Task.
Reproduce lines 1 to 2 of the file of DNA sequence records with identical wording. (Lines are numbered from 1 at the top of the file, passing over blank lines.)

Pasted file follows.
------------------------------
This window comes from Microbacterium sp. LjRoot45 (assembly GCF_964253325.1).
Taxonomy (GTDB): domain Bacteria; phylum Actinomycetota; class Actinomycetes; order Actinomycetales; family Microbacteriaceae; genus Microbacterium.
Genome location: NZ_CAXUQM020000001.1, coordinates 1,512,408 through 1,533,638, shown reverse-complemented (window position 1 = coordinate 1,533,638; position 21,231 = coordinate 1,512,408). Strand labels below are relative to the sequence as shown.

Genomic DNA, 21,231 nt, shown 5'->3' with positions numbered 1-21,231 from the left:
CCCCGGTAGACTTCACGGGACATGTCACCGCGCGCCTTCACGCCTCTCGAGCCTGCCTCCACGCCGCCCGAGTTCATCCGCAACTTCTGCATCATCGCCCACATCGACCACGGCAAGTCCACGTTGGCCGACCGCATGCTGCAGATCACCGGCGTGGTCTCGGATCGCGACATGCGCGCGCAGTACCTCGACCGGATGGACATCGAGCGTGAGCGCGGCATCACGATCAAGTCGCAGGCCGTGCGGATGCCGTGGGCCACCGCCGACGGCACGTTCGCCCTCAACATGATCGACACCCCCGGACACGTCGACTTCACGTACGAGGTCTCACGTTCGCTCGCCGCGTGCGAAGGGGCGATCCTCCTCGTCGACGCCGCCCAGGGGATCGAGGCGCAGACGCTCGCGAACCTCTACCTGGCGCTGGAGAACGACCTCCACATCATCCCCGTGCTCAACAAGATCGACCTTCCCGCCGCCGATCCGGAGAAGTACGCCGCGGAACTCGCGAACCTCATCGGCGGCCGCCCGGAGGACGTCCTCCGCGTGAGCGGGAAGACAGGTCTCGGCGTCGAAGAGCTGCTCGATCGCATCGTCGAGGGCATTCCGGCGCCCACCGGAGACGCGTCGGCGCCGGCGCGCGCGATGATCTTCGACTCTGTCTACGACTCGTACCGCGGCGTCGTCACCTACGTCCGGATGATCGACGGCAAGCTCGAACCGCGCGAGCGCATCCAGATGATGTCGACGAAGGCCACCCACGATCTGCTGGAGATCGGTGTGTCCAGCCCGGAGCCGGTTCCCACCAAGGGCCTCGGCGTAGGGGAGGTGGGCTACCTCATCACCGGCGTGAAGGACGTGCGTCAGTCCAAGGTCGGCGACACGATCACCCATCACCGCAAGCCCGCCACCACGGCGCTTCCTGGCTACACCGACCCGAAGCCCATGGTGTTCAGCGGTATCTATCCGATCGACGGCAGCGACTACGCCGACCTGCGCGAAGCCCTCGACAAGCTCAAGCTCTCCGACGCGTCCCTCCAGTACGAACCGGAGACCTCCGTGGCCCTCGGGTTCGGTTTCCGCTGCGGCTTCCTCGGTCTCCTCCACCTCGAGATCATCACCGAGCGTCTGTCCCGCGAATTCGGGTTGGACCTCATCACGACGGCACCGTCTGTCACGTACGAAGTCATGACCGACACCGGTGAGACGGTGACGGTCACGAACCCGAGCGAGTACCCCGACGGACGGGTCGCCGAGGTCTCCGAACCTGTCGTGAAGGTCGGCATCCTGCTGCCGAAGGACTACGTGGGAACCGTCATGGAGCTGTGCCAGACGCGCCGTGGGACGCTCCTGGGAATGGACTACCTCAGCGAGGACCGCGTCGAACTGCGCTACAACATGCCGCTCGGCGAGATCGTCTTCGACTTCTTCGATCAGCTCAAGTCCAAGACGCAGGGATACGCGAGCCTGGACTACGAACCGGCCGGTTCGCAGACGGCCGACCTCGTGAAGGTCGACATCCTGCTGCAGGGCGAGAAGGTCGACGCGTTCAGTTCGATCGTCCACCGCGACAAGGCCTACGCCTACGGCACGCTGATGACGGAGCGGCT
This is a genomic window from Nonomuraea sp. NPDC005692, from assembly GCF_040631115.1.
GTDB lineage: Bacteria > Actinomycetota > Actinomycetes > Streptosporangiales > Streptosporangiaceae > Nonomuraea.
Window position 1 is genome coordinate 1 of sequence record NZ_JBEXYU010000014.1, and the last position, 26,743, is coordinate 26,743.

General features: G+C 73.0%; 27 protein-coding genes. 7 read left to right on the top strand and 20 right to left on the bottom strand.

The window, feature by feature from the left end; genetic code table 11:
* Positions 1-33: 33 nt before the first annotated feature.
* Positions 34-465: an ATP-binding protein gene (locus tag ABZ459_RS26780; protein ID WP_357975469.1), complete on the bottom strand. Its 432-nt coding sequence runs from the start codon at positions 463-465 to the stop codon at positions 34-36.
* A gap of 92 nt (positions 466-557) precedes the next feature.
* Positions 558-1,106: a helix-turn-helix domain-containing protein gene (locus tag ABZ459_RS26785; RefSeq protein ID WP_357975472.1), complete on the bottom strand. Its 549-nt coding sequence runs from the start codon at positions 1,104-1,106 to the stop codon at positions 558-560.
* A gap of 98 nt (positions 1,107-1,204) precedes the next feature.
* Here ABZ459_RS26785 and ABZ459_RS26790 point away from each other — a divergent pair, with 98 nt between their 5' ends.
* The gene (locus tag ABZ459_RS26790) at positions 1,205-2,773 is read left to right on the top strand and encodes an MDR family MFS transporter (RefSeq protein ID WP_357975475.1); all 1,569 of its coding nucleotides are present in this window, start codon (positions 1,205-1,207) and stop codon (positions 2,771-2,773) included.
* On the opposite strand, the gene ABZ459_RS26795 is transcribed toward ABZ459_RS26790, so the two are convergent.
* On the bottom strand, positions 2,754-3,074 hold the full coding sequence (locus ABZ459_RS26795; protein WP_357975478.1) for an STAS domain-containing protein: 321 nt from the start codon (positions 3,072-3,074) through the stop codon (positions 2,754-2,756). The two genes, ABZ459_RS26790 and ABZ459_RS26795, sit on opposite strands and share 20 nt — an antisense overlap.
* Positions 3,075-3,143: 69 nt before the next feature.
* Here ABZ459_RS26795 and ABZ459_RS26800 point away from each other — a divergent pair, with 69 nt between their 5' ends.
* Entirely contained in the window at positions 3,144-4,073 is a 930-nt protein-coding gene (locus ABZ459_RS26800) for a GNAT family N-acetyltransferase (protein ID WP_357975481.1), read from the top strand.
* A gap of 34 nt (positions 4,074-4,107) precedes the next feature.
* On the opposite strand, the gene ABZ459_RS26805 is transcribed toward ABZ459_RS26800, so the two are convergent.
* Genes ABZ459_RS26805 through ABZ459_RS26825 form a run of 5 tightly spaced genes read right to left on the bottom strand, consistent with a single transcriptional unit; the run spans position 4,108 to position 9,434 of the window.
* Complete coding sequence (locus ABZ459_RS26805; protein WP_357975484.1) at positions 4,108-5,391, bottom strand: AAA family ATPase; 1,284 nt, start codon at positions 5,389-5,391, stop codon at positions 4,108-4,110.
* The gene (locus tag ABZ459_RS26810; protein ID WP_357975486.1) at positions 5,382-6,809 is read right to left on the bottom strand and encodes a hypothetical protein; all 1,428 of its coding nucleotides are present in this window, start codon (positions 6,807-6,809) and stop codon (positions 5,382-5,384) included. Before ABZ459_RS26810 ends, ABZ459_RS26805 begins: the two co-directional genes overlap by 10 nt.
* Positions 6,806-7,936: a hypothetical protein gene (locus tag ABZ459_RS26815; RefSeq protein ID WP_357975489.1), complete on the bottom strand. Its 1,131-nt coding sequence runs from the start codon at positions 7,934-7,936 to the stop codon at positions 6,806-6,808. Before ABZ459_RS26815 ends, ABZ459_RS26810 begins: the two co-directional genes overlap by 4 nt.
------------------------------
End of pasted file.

This window comes from Microbacterium sp. LjRoot45 (assembly GCF_964253325.1).
Taxonomy (GTDB): domain Bacteria; phylum Actinomycetota; class Actinomycetes; order Actinomycetales; family Microbacteriaceae; genus Microbacterium.